A 73‐year‐old woman presented for further evaluation of refractory delirium. Her medical history included a remote stroke, atrial fibrillation on chronic anticoagulation, and falls. She had also recently started memantine for mild memory impairment. Three weeks ago, she had been admitted to a local hospital with new confusion. She exhibited paranoid delusions about being poisoned and refused all food and oral medications. Preliminary workup, including basic laboratory studies, lumbar puncture, CT scan of the head, and MRI of the brain, failed to identify a cause for her delirium other than a urinary tract infection. Her hospital course there was complicated by benzodiazepine withdrawal, digoxin toxicity, urinary retention, and a lower gastrointestinal bleed. Her paranoia persisted despite stabilization of these conditions and initiation of antipsychotics. After transfer to our facility, geriatric measures were implemented, including minimization of polypharmacy and removal of tethers. It was then recognized that her serum calcium of 10.0 mg/dL (reference range, 8.5‐–0.3 mg/dL) corrected to 11.4 mg/dL based on her albumin. Ionized calcium was also high at 1.44 mmol/L. Parathyroid hormone (PTH) returned at 66 pg/mL, inappropriately elevated for the degree of hypercalcemia, though interpretation was confounded by severe vitamin D deficiency. Chart review revealed that the patient had been intermittently hypercalcemic for 9 months, making hypercalcemia of immobilization unlikely. She was on no culprit medications and had no identifiable malignancy. TSH, PTH‐related peptide, 1,25‐OH vitamin D, SPEP, and UPEP were negative. Primary hyperparathyroidism was ultimately suspected given hypophosphatemia. A sestamibi scan showed increased uptake in the inferior right thyroid lobe consistent with a parathyroid adenoma. Her calcium slowly normalized with intravenous fluids, pamidronate, and calcitonin, and her paranoia resolved a few days later. She decided not to pursue parathyroidectomy so was discharged on maintenance cinacalcet after a total hospitalization of nearly 6 weeks.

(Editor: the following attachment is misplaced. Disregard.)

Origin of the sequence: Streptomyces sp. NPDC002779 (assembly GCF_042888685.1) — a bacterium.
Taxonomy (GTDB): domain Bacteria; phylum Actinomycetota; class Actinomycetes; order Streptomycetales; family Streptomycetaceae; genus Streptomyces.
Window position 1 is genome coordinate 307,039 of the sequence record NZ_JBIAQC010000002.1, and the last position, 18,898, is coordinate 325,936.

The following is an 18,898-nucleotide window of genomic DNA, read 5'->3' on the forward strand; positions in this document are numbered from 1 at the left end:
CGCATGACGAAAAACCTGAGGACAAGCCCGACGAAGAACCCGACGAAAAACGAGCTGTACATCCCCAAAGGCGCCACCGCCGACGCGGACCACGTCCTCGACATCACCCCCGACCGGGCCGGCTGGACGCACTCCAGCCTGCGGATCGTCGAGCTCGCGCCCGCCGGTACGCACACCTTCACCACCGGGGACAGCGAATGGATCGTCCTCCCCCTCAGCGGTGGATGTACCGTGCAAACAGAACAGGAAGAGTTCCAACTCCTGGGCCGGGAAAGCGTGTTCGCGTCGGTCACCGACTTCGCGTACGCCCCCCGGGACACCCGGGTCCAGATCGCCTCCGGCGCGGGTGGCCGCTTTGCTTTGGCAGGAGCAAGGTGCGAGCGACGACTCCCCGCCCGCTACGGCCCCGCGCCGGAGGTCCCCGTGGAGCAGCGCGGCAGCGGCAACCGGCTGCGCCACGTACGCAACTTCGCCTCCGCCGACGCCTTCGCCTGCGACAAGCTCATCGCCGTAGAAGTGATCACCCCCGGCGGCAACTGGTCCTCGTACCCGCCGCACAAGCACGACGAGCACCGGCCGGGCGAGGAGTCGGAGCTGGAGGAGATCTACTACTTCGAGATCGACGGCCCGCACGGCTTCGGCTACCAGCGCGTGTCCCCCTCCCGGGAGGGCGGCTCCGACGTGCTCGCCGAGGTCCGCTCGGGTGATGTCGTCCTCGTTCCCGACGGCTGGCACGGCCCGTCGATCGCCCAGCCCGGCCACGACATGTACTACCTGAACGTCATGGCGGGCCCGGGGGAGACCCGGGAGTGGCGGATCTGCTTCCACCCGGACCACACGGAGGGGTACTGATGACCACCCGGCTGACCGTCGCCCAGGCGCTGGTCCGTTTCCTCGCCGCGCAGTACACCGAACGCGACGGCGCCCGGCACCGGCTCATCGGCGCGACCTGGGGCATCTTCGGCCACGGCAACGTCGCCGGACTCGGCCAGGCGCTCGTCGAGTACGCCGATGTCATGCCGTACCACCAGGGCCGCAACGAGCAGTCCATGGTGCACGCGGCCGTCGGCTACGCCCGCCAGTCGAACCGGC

Hospitalists commonly encounter elderly patients with delirium. This patient's altered mental status was clearly multifactorial, but hypercalcemia was an important contributing factor. The incidence of primary hyperparathyroidism increases with age, but it can be difficult to recognize in the geriatric population. Cognitive impairment may be subtle and attributed to other causes such as dementia. Mild calcium elevations can be missed in the setting of hypoalbuminemia, and hypercalcemia can be intermittent. Once primary hyperparathyroidism is diagnosed, calcimimetics represent a relatively novel therapeutic option for patients who decline or are not candidates for surgery.
The hospitalist should maintain a high index of suspicion for primary hyperparathyroidism in the geriatric patient presenting with neuropsychiatric symptoms.
To cite this abstract:Anderson M. A Complicated Case of Delirium: The Clue Lies in the Calcium. Abstract published at Hospital Medicine 2013, May 16-19, National Harbor, Md. Abstract 390. Journal of Hospital Medicine. 2013; 8 (suppl 2). https://www.shmabstracts.com/abstract/a-complicated-case-of-delirium-the-clue-lies-in-the-calcium/. Accessed September 15, 2019.